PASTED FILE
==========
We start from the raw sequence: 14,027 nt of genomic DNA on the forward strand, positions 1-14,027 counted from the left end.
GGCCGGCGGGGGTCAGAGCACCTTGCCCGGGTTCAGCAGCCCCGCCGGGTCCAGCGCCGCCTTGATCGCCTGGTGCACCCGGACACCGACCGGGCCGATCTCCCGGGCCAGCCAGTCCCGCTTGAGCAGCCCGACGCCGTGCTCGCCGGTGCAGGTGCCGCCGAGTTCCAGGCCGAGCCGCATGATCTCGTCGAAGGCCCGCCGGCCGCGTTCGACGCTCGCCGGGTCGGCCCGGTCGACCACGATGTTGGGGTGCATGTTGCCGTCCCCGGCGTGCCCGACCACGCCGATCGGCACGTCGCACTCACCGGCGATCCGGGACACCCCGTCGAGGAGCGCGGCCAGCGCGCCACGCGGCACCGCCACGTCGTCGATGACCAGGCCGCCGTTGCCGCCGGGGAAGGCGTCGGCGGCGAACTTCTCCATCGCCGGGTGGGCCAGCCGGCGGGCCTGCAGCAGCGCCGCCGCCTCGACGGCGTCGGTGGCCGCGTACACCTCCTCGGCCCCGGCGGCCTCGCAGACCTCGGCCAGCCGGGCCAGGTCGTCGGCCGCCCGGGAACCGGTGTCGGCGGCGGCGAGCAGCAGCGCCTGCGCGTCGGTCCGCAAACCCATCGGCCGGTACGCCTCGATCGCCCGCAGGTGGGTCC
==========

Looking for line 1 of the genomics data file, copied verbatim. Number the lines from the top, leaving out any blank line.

We start from the raw sequence: 14,027 nt of genomic DNA on the forward strand, positions 1-14,027 counted from the left end.